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Commentary Last Updated: Jan 12th, 2007 - 00:26:30

More troops for Iraq? Just say no.
By Carl Conetta
Online Journal Guest Writer

Jan 12, 2007, 00:10

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There is no way forward In Iraq except out. This is the grim truth that the Bush administration has eluded for years and eludes still. Despite 45 months of war, three "troop surges", and multiple "major offensives", the level of insurgent activity in Iraq has climbed steadily.

Even if we were to accept, at this late date, that our troubles in Iraq are due to our having invested too few bodies, why should we believe that a small increment can turn the tide? For those who put their faith in "force density", the president�s initiative cannot be very satisfying. The numbers will still fall far short of what historical experience suggests is often necessary for success in counter-insurgency and stability operations. Necessary, but not sufficient -- it is worth pointing out.

There is good reason to believe that not even 250,000 troops could achieve what the administration intends in Iraq. Critics have variously targeted the administration�s strategy, planning, priorities, and level of effort. In fact, the problem is the mission itself, which has been overly ambitious and intrusive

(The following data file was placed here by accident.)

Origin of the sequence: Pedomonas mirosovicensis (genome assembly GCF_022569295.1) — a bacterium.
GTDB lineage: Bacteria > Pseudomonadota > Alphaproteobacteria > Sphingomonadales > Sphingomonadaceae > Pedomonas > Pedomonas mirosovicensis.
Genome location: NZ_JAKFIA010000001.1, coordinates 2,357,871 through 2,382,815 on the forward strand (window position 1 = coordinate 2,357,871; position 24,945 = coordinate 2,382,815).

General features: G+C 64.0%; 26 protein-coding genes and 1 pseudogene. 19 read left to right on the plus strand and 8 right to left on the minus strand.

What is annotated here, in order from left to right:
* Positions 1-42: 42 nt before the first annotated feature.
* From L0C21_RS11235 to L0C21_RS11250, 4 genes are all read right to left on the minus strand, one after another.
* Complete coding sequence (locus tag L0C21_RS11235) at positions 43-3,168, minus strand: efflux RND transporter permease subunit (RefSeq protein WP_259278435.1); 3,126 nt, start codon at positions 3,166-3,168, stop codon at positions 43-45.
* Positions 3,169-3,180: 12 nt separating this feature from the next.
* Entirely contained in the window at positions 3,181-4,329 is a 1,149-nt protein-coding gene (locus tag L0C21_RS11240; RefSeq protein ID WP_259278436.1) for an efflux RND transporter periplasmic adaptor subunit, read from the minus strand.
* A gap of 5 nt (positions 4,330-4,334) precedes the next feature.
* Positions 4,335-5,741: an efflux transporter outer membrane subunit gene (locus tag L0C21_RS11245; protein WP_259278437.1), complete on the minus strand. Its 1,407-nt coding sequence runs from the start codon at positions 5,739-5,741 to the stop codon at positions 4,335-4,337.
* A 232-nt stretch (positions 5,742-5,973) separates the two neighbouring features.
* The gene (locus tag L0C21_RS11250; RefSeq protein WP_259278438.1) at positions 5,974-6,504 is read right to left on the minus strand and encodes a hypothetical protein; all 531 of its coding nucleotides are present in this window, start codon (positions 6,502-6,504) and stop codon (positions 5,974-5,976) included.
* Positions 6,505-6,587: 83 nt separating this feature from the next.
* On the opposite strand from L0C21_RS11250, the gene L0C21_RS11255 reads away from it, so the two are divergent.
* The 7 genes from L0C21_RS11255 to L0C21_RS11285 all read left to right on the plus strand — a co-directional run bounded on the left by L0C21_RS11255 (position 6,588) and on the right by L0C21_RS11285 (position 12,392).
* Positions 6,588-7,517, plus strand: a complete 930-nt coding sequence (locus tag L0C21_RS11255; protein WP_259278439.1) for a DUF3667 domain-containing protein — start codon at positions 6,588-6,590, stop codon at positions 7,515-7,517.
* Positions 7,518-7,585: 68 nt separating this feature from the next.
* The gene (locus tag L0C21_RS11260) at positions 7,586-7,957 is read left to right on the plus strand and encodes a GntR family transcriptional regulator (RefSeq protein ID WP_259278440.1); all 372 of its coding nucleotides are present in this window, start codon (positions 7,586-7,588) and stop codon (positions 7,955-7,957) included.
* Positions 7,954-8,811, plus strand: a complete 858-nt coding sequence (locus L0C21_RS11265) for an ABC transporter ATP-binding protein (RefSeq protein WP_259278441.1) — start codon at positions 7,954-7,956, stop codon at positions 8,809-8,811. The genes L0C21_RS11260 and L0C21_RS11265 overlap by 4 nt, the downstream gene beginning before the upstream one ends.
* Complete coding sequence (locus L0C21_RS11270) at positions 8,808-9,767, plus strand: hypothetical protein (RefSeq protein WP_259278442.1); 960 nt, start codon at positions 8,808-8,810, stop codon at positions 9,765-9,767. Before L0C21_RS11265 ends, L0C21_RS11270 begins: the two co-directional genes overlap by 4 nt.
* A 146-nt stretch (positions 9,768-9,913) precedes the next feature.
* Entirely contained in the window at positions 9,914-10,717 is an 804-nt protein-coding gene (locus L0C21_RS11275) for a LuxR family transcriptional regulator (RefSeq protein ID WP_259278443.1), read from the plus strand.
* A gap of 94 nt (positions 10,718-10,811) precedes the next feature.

What the Bush administration has sought to do, at the point of a gun, is thoroughly reinvent Iraq -- its public institutions, legal system, security structures, economy, and political order. This is a revolution as profound as any, but foreign in origin, design, and implementation. It should not be surprising that these efforts -- which have flooded the country with nearly 300,000 foreign handlers -- have bred resentment and worse.

The most disconcerting data from Iraq concerns popular attitudes toward US forces. The percentage of Iraqis desiring US withdrawal within a year or less has steadily increased as has the percentage who support attacks on US troops. Indeed, strong majorities in both the Sunni and Shia communities now favor such withdrawal and support such attacks. This leaves no grounds for optimism regarding the effects of adding troops.

Carl Conetta is co-director of the Project on Defense Alternatives (PDA).

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